Littering, defacement to be made an offence with on-the-spot fines
Bill will be introduced in the monsoon session of Parliament to promote public awareness and educate the masses on cleanliness. (Source: PTI photo/file)
Moving to give legal teeth to the Swachh Bharat Abhiyan, the Ministry of Environment and Forests will make littering, throwing waste in the open, dumping electronic waste, defacement of public places and use of banned plastic bags a “minor offence” with fines on the spot.
Sources said the Environmental Laws (Amendment) Bill will be introduced in the monsoon session of Parliament to club these violations as non-cognisable crime to promote public awareness and educate the masses on cleanliness.
“The Environment (Protection) Act (EPA) does not allow civil financial penalties to usher an active enforcement of environmental laws.
And the existing criminal settlement alone is not proving effective. Penalty checks and public participation will lead to in-built social checks,” sources said.
The amendment will define minor offence in the EPA that will not call for filing an FIR or arrest but will attract a monetary penalty as in the case of “making atmosphere noxious to health” which attracts a fine of Rs 500. However, the quantum of fine, sources said, will be governed under local municipal laws, within rules prescribed by the central law.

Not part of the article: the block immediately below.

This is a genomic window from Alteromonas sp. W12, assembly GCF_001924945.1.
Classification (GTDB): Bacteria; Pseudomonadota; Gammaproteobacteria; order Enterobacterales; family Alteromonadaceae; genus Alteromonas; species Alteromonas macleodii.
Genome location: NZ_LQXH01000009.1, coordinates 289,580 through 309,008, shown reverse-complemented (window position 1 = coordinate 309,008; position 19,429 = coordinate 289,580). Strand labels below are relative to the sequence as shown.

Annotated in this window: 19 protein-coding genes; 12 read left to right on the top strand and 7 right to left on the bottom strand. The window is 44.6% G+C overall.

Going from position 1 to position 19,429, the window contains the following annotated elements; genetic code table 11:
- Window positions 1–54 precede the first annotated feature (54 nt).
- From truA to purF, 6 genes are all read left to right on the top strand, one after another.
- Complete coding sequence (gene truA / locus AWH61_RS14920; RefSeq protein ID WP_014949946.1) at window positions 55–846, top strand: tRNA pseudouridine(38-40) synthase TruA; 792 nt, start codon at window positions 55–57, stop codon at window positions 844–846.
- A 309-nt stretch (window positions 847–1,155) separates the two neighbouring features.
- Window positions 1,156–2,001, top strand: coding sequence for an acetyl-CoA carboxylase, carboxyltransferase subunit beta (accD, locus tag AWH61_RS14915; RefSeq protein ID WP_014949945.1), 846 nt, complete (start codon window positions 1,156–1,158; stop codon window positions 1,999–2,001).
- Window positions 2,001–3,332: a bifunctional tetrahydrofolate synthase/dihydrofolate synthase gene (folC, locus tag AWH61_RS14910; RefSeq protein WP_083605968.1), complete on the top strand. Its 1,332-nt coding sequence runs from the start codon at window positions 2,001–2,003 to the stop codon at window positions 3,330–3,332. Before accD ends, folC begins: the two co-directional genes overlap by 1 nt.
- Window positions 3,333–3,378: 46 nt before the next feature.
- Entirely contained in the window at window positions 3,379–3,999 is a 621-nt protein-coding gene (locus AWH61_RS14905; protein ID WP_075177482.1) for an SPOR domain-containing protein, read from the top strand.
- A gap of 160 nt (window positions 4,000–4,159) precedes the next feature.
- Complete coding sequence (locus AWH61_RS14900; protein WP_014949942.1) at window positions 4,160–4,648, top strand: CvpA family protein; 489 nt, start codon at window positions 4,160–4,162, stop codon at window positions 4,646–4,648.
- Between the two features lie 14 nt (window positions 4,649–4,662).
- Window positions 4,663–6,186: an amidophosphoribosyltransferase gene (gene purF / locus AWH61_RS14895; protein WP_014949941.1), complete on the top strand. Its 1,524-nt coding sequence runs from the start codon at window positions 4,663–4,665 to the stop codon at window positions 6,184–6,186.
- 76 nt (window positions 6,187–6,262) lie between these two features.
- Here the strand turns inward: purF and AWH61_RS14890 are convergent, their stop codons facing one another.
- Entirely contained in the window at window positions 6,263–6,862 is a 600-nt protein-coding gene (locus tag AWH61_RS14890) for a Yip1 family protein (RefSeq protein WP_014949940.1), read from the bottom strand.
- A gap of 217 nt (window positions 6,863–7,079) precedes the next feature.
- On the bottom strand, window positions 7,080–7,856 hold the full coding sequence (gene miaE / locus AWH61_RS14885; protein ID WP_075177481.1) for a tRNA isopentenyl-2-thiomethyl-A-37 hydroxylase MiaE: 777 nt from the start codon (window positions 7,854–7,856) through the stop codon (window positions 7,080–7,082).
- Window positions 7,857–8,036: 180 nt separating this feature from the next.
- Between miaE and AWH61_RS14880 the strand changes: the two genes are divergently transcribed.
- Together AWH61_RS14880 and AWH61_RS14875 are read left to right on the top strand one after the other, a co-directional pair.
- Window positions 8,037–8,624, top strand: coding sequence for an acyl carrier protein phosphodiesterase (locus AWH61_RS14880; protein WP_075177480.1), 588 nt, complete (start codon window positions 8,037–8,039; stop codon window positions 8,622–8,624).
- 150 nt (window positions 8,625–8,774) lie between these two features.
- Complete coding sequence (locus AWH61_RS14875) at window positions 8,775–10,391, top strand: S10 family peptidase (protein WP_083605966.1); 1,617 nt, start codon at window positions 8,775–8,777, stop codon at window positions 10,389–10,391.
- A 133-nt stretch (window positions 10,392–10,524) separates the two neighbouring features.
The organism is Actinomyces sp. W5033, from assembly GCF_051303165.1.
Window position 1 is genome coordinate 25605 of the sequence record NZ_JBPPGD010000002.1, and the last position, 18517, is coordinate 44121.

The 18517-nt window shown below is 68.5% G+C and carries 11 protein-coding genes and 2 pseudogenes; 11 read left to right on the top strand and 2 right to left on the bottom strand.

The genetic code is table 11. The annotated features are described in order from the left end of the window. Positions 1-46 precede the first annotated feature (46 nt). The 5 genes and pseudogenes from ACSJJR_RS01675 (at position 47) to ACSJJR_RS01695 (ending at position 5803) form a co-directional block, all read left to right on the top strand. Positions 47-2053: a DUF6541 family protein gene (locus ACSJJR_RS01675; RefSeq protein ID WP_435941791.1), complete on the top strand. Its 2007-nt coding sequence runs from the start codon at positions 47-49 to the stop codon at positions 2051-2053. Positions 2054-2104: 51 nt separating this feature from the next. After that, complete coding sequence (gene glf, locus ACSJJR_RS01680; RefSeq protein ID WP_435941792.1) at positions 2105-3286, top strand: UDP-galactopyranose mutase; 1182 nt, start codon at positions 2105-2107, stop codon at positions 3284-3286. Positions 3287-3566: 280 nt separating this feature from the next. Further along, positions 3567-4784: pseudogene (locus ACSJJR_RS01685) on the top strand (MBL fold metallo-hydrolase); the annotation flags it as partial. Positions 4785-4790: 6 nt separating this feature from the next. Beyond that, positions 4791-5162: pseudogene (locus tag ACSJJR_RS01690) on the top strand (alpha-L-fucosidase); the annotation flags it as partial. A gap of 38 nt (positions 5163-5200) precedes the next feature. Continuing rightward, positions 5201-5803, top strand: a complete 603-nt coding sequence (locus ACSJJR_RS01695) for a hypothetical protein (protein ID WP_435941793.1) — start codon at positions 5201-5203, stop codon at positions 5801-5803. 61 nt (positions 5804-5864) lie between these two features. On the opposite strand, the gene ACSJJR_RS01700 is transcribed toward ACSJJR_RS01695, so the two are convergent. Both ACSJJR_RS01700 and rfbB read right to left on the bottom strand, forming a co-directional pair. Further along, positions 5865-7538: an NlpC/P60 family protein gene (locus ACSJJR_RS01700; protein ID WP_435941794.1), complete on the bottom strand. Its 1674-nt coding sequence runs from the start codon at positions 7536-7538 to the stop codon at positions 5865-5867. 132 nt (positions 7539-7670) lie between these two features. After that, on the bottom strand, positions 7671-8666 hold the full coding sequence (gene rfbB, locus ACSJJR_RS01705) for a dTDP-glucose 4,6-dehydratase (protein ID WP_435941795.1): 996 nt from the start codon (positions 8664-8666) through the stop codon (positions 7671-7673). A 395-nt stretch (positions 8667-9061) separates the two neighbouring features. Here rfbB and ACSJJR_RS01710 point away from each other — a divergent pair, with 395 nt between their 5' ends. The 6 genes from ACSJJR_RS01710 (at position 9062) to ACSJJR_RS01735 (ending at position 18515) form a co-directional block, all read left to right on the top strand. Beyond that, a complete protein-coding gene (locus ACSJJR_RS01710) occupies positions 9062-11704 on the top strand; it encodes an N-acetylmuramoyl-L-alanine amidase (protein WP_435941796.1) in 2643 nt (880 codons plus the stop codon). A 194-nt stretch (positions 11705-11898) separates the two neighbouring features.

Minor offence will also include manufacturing, possession and use of restricted or prohibited substance such as plastic bags below the prescribed thickness and violation of their disposal, including electronic waste.
“India’s growing prosperity requires alignment with environmental quality, and where both people and the industries will have to be accountable,” sources said.
Environment and Forests Minister Prakash Javadekar has been talking of changes in the EPA to strengthen the compliance mechanism to discourage pollution. His view is that compliance is crucial to changing public attitude, ensuring their participation.
Prime Minister Narendra Modi‘s flagship mission, launched last October, is similar to the tidiness project of Singapore’s first prime minister Lee Kuan Yew who launched a modernisation drive based on an ethos of cleanliness and introduced fines and penalties for litterbugs.
In the last budget, Finance Minister Arun Jaitley levied a 2 per cent Swachh Bharat Cess on all or any service in addition to 14 per cent service tax to fund the cleanliness campaign.
Source:: Indian Express